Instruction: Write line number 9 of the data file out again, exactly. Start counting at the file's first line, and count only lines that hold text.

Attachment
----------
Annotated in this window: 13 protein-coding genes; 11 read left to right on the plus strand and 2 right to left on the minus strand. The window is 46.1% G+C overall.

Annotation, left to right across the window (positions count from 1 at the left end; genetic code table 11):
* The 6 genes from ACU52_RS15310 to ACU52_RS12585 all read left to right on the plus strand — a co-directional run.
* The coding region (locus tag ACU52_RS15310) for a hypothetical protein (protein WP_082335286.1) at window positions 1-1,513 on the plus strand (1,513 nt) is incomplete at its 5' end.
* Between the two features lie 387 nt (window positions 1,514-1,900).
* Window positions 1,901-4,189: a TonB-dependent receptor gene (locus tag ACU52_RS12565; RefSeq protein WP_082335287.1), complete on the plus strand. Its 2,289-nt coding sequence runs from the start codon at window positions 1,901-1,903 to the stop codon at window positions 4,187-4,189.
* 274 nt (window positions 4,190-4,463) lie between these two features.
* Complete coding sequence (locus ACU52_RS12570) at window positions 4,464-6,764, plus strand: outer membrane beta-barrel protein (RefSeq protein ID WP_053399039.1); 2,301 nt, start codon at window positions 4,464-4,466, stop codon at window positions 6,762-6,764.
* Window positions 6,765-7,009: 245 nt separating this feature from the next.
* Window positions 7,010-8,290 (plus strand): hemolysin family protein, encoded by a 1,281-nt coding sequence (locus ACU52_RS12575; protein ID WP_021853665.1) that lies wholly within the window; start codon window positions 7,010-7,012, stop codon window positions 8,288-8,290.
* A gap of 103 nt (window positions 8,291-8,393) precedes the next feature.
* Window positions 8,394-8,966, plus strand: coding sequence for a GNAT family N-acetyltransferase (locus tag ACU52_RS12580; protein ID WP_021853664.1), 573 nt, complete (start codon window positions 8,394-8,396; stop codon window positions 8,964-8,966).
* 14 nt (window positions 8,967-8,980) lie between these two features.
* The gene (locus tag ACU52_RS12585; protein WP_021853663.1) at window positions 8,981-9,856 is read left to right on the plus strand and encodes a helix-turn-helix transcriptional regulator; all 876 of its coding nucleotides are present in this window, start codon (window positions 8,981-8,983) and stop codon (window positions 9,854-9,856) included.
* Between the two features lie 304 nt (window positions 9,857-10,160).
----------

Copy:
* Window positions 6,765-7,009: 245 nt separating this feature from the next.